Scipione Gonzaga

Cardinal Scipione Gonzaga

Scipione Gonzaga (11 November 1542 – 11 January 1593) was an Italian cardinal.

Born in Mantua, he belonged to the family of the Dukes of Sabbioneta, passed his youth under the care of Cardinal Ercole Gonzaga, and made rapid progress in Greek and Latin studies. At Bologna, and later at Padua, he studied mathematics and philosophy, and, in the latter city, founded the Accademia degli Eterei, or Academy of the Ethereals. Throughout his life he patronized literature and men of letters, among the latter being Tasso, who sought his advice concerning his Gerusalemme Liberata, and Guarino, who dedicated to him his Pastor Fido.[1] Gonzaga's home in Rome, the Palazzo Aragona Gonzaga, was a meeting place for the most eminent musicians and intellectuals of the day.

Having finished his theological studies he went to Rome, became cameriere segreto to Pope Pius IV, and was ordained priest. In the early years of the reign of Pope Gregory XIII Gonzaga had a serious lawsuit with the Duke of Mantua over some property, but they were soon reconciled. Through the Guise party, whose cause he had aided, he became Bishop of Mende in France, but Charles, Duke of Guise pleaded unsuccessfully with Gregory XIII to have him made cardinal. On 4 Oct 1585, he was consecrated bishop by Iñigo Avalos de Aragón, Cardinal-Priest of San Lorenzo in Lucina, with Enrico Caetani, Titular Patriarch of Alexandria, and Annibale de Capua, Archbishop of Naples, serving as co-consecrators.[2]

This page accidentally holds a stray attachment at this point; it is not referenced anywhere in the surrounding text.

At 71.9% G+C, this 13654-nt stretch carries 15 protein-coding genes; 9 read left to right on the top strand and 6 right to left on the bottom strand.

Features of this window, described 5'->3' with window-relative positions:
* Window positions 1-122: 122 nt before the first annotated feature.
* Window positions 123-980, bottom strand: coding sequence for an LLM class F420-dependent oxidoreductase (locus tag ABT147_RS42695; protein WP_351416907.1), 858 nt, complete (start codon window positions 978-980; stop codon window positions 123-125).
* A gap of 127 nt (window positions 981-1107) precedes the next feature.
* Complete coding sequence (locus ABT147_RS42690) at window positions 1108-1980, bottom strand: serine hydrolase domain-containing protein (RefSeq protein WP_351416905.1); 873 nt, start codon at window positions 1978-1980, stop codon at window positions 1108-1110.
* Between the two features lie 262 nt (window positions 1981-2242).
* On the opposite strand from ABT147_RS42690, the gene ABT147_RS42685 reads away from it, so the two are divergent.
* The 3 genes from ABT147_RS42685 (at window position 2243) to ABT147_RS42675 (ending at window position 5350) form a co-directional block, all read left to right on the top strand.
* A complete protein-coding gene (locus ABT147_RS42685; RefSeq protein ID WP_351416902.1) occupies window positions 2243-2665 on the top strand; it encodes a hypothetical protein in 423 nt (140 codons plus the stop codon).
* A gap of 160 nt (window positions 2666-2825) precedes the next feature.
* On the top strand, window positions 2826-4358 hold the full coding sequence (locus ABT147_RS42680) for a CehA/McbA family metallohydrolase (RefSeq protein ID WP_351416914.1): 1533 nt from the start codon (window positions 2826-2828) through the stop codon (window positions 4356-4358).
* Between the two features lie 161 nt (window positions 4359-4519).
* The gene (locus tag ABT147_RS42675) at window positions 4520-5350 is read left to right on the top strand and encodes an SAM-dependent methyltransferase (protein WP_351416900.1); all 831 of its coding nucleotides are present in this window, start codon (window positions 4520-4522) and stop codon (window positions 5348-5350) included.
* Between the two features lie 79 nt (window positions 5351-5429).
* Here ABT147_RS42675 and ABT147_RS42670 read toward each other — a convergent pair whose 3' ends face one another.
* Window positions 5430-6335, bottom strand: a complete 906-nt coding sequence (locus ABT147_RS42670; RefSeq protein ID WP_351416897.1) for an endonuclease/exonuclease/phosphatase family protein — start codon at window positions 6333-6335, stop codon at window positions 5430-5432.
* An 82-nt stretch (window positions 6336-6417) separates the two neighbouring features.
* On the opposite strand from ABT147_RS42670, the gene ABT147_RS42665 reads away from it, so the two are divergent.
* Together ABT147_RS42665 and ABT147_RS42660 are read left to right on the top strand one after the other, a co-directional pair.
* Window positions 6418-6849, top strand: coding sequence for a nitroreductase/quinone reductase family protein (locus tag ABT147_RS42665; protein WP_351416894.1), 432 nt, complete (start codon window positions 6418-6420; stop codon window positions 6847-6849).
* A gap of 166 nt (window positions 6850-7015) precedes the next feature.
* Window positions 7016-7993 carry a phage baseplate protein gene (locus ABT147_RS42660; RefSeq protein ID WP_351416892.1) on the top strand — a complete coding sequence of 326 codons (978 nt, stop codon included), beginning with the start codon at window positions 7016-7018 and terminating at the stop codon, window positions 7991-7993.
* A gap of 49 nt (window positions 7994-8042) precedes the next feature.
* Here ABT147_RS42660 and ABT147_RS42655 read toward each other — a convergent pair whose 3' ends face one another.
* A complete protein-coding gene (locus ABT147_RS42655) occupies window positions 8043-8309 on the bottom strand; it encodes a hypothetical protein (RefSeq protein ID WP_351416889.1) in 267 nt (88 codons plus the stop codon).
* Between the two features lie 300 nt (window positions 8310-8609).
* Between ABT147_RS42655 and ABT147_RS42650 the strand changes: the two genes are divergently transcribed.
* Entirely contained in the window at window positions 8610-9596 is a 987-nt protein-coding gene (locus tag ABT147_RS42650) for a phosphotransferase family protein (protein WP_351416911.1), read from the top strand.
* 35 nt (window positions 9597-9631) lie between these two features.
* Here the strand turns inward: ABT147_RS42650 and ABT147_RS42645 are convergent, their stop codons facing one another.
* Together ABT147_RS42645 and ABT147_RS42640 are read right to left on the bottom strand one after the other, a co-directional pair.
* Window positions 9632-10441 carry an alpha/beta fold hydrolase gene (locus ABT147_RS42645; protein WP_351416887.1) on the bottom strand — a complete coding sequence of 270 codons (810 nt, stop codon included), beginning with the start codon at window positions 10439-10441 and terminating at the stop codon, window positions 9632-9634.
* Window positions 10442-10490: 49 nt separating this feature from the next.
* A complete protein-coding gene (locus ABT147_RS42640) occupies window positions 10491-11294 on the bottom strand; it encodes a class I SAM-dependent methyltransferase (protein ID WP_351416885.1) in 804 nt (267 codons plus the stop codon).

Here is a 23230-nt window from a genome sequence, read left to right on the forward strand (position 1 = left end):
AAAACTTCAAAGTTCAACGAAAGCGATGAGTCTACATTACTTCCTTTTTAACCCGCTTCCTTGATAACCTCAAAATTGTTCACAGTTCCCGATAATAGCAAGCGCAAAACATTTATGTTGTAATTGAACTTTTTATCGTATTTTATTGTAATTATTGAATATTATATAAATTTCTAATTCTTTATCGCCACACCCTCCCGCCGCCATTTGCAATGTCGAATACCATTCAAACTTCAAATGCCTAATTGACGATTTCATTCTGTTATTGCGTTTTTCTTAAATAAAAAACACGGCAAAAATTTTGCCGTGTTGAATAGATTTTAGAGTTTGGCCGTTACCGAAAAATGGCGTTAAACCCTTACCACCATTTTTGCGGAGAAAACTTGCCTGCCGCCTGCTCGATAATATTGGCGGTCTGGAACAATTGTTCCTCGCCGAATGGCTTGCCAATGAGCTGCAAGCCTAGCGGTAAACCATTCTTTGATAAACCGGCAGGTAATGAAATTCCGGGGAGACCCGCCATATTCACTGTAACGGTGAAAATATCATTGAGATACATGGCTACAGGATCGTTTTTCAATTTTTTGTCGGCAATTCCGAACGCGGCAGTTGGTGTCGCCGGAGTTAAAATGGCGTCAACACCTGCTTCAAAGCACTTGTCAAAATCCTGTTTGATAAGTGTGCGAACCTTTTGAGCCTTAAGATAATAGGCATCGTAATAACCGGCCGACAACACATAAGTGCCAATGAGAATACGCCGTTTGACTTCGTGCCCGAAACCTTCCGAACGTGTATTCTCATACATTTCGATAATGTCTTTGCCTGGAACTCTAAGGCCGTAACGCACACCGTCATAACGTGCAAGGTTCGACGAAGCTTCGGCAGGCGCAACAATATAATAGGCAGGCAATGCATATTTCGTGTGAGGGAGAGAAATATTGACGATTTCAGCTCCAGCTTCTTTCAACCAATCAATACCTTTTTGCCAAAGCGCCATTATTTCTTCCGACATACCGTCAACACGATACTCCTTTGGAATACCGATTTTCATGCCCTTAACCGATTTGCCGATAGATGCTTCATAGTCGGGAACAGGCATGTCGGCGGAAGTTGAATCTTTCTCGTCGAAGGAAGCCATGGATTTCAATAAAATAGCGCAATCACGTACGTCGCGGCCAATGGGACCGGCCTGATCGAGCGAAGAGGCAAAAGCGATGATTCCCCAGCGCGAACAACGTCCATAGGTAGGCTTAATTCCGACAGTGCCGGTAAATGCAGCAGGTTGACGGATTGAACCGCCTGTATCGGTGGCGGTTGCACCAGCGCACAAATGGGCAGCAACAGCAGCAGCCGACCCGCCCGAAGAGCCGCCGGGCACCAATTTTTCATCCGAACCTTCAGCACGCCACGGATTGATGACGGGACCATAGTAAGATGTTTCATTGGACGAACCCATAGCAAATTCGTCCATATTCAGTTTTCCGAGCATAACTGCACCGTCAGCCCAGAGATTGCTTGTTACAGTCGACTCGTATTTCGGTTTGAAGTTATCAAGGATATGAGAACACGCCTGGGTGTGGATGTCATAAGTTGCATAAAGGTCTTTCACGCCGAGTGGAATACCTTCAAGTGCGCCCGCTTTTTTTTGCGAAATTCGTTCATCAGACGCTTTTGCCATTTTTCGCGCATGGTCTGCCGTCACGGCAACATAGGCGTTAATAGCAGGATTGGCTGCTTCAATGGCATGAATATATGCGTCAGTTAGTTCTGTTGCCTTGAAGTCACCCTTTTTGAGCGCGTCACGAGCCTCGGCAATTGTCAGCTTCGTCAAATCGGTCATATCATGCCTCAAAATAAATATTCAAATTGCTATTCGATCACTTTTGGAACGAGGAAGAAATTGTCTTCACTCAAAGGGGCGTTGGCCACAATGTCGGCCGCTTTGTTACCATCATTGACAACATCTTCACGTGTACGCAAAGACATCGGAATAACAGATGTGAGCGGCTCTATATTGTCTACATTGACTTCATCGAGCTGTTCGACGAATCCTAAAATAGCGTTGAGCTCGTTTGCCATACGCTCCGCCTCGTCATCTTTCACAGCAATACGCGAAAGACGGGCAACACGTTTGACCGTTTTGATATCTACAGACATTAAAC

Pope Sixtus V, immediately on his elevation, appointed him Latin Patriarch of Jerusalem, and in 1587, at the request of the Duke of Mantua, raised him to the cardinalate. Sixtus also made constant use of his services in the execution of his policies, domestic and foreign.

Cardinal Gonzaga was a friend Charles Borromeo and Philip Neri, and his cousin Aloysius Gonzaga owed him eventual consent of his father to his entering the Society of Jesus. For a time Gonzaga was Governor of the March of Montferrat, in the name of the Marquess Vincenzo.

The three books of his Commentarii, written in polished Latin, are an important source of information for the history of his cardinalate; they were edited at Rome in 1791. He was buried in the church of San Sebastiano al Palatino in Rome He had 7 children between 1565 and 1579.

Episcopal succession

While bishop, he was the principal consecrator of:[2]

the principal co-consecrator of:[2]

He also ordained Francesco Maria Bourbon Del Monte Santa Maria (1589) to the priesthood.[2]


  1.  Herbermann, Charles, ed. (1913). "Scipione Gonzaga". Catholic Encyclopedia. New York: Robert Appleton Company.
  2. 1 2 3 4 "Scipione Cardinal Gonzaga" David M. Cheney. Retrieved July 23, 2016

 This article incorporates text from a publication now in the public domain: Herbermann, Charles, ed. (1913). "article name needed". Catholic Encyclopedia. New York: Robert Appleton. 

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